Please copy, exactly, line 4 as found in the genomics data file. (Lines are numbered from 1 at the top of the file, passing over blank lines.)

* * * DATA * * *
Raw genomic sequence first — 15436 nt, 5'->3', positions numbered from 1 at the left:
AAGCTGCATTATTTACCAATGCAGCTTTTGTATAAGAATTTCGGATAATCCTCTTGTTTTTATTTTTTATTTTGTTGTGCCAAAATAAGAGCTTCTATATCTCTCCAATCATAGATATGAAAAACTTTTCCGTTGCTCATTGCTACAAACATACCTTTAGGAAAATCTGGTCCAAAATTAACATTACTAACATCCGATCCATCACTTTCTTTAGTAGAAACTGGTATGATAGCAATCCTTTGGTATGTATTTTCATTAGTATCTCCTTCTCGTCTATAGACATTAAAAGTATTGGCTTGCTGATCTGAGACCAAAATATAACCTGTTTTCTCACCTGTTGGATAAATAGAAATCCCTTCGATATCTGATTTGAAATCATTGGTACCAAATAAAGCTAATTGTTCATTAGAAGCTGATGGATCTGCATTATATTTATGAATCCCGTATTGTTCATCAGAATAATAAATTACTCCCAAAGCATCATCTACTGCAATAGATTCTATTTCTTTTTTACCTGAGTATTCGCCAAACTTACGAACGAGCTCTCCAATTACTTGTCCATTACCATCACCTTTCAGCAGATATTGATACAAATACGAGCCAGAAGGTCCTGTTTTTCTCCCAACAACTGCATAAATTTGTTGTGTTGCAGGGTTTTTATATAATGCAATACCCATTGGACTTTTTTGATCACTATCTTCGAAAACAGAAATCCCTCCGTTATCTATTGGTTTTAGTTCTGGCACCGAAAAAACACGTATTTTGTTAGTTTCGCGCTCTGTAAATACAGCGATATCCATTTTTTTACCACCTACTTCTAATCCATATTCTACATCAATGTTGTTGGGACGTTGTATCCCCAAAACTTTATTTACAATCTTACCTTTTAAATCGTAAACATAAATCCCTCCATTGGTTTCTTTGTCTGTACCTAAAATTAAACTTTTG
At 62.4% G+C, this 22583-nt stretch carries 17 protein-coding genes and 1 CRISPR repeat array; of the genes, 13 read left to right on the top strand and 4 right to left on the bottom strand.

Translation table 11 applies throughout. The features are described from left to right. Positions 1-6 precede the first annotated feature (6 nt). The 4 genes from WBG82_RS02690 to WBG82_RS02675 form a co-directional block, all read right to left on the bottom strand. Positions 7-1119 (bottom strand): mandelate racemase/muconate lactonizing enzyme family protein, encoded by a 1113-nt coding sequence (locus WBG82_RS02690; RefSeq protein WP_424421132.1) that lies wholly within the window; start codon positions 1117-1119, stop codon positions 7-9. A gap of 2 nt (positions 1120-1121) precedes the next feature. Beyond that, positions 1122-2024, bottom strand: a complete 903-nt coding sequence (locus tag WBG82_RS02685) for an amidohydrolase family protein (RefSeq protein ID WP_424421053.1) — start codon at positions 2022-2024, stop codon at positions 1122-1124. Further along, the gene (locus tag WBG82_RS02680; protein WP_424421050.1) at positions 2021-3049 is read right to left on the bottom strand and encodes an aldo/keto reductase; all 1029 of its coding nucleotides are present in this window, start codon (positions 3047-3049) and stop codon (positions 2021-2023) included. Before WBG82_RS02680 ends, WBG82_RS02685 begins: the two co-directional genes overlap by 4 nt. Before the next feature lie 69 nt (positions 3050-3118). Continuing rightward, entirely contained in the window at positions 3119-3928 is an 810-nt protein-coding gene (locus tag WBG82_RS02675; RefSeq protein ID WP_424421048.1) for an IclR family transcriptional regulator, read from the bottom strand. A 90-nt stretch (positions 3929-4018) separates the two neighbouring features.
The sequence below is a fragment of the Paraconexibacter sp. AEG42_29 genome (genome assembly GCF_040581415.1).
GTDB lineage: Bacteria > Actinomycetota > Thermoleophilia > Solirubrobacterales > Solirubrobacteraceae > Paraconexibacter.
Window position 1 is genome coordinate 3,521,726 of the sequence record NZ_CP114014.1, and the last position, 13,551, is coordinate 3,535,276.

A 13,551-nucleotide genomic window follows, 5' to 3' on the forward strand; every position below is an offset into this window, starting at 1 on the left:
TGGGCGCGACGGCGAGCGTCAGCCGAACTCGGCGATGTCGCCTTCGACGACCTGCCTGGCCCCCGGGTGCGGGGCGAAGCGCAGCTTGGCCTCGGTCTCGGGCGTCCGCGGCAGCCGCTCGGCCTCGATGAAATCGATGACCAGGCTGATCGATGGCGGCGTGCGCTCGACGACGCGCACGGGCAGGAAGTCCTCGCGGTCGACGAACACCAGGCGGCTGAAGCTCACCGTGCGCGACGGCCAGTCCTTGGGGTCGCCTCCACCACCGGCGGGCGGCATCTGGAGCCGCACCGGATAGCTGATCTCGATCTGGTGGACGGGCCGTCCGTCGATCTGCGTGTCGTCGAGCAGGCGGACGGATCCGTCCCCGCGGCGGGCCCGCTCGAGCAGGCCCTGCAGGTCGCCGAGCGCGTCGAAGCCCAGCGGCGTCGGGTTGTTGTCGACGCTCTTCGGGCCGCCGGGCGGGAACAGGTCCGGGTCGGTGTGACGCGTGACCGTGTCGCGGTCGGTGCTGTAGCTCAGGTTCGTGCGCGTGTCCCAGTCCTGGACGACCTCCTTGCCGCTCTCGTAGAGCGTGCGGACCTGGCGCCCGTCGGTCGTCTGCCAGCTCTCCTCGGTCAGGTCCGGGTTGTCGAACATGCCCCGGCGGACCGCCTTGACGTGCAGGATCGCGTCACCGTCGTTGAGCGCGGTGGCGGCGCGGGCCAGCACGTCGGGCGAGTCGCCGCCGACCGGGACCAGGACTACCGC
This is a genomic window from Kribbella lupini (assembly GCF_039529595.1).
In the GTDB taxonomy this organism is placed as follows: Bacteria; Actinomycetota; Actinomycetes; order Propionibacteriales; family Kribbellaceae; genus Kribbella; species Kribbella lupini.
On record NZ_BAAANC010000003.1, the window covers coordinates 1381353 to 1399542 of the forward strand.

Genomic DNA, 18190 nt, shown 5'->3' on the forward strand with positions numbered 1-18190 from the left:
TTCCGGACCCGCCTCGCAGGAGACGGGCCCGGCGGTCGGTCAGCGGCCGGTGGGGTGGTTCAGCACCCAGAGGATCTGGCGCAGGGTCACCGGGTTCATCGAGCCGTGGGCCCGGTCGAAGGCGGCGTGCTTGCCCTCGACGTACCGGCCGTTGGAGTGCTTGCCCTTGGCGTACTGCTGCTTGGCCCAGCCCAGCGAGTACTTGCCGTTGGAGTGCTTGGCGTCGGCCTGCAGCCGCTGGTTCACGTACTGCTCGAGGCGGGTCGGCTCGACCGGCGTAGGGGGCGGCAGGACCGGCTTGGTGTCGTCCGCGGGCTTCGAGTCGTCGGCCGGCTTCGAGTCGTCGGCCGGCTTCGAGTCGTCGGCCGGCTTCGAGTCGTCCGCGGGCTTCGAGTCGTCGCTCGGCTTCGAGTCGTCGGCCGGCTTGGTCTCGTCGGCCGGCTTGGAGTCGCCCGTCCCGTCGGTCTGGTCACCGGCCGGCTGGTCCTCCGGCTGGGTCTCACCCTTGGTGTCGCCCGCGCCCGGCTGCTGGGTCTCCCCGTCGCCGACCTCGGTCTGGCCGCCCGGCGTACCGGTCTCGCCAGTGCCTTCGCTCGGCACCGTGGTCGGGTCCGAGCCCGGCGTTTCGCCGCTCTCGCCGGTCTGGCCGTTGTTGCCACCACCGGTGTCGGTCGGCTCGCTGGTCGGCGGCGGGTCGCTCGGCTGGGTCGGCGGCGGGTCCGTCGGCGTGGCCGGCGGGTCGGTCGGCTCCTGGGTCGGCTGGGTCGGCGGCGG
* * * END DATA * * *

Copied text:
Translation table 11 applies throughout. The features are described from left to right. Positions 1-6 precede the first annotated feature (6 nt). The 4 genes from WBG82_RS02690 to WBG82_RS02675 form a co-directional block, all read right to left on the bottom strand. Positions 7-1119 (bottom strand): mandelate racemase/muconate lactonizing enzyme family protein, encoded by a 1113-nt coding sequence (locus WBG82_RS02690; RefSeq protein WP_424421132.1) that lies wholly within the window; start codon positions 1117-1119, stop codon positions 7-9. A gap of 2 nt (positions 1120-1121) precedes the next feature. Beyond that, positions 1122-2024, bottom strand: a complete 903-nt coding sequence (locus tag WBG82_RS02685) for an amidohydrolase family protein (RefSeq protein ID WP_424421053.1) — start codon at positions 2022-2024, stop codon at positions 1122-1124. Further along, the gene (locus tag WBG82_RS02680; protein WP_424421050.1) at positions 2021-3049 is read right to left on the bottom strand and encodes an aldo/keto reductase; all 1029 of its coding nucleotides are present in this window, start codon (positions 3047-3049) and stop codon (positions 2021-2023) included. Before WBG82_RS02680 ends, WBG82_RS02685 begins: the two co-directional genes overlap by 4 nt. Before the next feature lie 69 nt (positions 3050-3118). Continuing rightward, entirely contained in the window at positions 3119-3928 is an 810-nt protein-coding gene (locus tag WBG82_RS02675; RefSeq protein ID WP_424421048.1) for an IclR family transcriptional regulator, read from the bottom strand. A 90-nt stretch (positions 3929-4018) separates the two neighbouring features.